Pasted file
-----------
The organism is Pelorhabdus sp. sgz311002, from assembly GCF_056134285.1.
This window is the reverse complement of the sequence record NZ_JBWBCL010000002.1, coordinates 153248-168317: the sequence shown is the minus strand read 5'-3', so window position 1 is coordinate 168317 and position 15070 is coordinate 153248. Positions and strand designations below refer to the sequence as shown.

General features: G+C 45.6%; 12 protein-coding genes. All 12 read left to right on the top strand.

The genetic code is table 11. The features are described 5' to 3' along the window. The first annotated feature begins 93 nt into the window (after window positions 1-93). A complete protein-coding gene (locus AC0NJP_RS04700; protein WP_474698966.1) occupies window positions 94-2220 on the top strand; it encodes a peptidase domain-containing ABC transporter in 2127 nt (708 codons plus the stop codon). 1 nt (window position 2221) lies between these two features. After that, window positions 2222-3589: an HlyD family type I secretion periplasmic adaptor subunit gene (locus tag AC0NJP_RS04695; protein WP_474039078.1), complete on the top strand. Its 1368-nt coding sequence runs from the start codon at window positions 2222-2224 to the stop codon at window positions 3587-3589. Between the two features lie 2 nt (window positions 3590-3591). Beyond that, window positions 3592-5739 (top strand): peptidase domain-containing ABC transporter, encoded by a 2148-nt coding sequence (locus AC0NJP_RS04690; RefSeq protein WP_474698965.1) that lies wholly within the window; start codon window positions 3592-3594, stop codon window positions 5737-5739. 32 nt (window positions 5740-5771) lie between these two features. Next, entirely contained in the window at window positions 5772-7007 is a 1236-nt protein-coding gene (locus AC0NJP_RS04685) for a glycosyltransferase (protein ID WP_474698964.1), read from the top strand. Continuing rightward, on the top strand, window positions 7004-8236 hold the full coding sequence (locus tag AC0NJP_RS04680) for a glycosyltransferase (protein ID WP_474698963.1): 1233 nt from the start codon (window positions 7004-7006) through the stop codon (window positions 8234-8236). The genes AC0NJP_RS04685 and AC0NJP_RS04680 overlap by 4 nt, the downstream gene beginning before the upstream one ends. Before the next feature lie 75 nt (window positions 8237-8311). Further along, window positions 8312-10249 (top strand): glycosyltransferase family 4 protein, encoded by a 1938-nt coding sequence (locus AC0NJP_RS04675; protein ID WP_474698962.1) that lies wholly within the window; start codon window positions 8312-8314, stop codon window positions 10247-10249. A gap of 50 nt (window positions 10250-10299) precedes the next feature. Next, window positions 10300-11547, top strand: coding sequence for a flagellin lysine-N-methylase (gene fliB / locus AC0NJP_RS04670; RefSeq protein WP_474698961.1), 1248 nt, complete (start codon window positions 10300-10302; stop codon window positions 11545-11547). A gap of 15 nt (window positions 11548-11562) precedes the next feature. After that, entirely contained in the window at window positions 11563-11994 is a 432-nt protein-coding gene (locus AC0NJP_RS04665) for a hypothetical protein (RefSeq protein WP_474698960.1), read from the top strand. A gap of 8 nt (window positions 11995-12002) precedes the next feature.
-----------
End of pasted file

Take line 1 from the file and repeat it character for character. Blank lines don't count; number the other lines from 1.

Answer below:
The organism is Pelorhabdus sp. sgz311002, from assembly GCF_056134285.1.